Disclosure: The Texas Comptroller of Public Accounts has been a financial supporter of The Texas Tribune, a nonprofit, nonpartisan news organization that is funded in part by donations from members, foundations and corporate sponsors. Financial supporters play no role in the Tribune’s journalism. Find a complete list of them here.

Analysis: Property taxes in Texas are high. Don’t expect the Legislature to change that.

Restrain, reform, rein in, restrict and limit are not synonyms for the word Texas property taxpayers crave: cut.

This is an alert: Your property taxes will not be falling, in spite of all the talk about easing property taxes that is emanating from the Texas Capitol.

State lawmakers can’t make property tax rates come down. They’ve tried. It didn’t make rates come down. And even trying is expensive: It would cost the state just under $2.5 billion to replace a dime’s worth of local school property taxes; that is, to lower the property tax rate by ten cents. On a $250,000 home, that would amount to overall savings of about $20 per month in property taxes.

But the state of Texas doesn’t levy property taxes — that’s the job of local governments. And it has proved to be impossible for state lawmakers to lower taxes they don’t control.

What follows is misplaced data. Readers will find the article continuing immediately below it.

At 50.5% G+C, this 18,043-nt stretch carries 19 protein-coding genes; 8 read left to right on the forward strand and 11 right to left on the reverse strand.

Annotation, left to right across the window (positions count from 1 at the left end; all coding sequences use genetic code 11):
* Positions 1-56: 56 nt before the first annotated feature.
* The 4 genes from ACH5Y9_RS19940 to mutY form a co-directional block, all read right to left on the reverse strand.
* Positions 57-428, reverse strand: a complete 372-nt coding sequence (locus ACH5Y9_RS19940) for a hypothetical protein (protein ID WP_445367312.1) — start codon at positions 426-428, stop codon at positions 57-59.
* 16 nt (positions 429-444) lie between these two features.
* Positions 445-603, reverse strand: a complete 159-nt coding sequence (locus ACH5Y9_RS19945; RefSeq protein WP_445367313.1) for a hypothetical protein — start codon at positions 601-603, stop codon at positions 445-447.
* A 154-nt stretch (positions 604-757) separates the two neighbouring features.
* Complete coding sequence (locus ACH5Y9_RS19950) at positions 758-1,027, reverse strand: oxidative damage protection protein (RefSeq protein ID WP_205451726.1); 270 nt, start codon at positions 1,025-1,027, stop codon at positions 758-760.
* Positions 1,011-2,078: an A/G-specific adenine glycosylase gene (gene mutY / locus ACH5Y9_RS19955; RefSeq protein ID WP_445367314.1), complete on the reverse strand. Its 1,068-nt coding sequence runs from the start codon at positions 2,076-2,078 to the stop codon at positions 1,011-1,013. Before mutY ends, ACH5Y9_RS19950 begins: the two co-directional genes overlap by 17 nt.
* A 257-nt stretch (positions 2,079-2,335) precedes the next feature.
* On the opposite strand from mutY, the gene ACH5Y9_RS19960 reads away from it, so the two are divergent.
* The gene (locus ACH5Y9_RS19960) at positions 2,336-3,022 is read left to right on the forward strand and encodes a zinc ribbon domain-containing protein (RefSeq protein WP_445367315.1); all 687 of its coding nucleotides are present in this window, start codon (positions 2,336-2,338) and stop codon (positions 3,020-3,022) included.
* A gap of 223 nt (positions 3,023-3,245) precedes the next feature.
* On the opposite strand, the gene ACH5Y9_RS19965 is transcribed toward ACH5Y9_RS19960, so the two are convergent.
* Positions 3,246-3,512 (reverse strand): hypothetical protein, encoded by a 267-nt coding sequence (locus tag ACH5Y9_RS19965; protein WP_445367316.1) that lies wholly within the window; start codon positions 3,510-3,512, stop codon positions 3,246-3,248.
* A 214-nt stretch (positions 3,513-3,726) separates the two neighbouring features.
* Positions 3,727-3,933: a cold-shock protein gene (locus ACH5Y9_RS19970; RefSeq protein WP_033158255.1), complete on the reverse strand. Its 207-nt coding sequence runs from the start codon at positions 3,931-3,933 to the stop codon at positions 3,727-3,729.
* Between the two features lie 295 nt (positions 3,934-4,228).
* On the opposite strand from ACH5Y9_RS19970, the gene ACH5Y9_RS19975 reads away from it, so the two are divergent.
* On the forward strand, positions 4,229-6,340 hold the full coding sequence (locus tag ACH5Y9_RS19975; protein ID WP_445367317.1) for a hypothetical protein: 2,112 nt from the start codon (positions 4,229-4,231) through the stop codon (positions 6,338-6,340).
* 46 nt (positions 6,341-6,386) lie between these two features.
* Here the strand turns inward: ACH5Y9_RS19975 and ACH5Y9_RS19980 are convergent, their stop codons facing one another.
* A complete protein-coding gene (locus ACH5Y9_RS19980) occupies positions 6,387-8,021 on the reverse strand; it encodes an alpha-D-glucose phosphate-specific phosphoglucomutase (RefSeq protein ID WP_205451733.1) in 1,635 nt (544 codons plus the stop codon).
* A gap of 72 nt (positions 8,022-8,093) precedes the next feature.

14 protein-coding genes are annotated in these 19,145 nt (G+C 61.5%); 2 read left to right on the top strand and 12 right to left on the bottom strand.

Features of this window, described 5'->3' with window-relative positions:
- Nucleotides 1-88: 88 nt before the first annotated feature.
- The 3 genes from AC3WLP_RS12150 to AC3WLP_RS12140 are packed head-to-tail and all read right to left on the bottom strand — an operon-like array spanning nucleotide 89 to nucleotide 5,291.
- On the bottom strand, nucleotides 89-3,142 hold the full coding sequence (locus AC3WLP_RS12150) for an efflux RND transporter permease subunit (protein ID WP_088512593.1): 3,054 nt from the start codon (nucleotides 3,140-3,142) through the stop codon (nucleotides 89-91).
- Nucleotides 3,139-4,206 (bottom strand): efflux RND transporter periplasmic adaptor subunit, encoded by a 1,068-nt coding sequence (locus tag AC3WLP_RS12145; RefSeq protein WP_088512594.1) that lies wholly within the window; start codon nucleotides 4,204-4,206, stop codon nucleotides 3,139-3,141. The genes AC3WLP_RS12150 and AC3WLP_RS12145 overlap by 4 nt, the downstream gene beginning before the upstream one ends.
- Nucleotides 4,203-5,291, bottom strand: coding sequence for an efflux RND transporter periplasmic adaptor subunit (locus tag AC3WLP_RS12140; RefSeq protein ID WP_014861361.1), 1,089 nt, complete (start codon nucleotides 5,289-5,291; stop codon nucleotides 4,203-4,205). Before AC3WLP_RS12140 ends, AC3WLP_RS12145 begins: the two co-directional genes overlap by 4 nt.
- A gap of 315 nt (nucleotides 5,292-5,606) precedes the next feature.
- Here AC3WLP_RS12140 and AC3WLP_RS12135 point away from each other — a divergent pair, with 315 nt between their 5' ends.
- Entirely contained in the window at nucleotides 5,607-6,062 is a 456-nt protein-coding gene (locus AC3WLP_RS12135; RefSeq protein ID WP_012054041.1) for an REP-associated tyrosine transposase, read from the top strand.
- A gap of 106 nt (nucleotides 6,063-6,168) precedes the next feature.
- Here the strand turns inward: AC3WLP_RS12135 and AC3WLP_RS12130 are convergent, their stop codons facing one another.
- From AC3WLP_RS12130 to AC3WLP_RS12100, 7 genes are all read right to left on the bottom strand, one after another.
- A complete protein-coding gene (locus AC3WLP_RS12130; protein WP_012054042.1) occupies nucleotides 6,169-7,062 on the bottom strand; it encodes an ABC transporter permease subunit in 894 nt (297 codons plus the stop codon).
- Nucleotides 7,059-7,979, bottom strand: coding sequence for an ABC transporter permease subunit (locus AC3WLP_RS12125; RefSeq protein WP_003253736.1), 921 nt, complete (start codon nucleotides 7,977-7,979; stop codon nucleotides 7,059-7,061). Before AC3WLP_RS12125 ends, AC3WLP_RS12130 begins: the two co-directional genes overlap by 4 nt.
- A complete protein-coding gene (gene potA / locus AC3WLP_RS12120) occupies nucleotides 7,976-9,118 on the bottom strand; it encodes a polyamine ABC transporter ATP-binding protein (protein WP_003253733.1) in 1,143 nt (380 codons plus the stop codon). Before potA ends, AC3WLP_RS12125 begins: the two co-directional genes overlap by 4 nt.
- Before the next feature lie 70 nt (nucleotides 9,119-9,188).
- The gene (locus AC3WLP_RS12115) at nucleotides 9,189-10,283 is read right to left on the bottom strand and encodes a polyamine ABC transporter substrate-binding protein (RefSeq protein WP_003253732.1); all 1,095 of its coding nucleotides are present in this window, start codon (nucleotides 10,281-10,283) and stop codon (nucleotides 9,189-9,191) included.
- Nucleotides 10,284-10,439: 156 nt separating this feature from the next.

They can try to create conditions that could lower property taxes, increasing the state’s share of the costs of big programs like public education, public health, criminal justice and mental health. But because they don’t control either the appraisals of real estate or the tax rates imposed on those properties, Texas state lawmakers cannot guarantee a cut in your property taxes.

They hear a lot about it in town hall meetings and campaign visits, though, so you can’t blame them for trying.

The best recent example was in 2006, when then-Gov. Rick Perry and the Legislature embarked on an ambitious rebalancing of public school finance that included what was supposed to be a swap that raised state taxes on corporations in return for lower local school property taxes.

The swap amounted to a $7 billion reduction in what Texans would have paid without it, the Texas Taxpayers and Research Association, a business trade group, said at the time. But taxes didn’t drop. And Perry’s explicit promise that the average homeowner would save $2,000 came back to bite him during the 2006 race for governor.

Then-Texas Comptroller Carole Keeton Strayhorn, a Republican running for governor as an independent, ran a commercial that started with Perry’s ad running on a TV set. The script: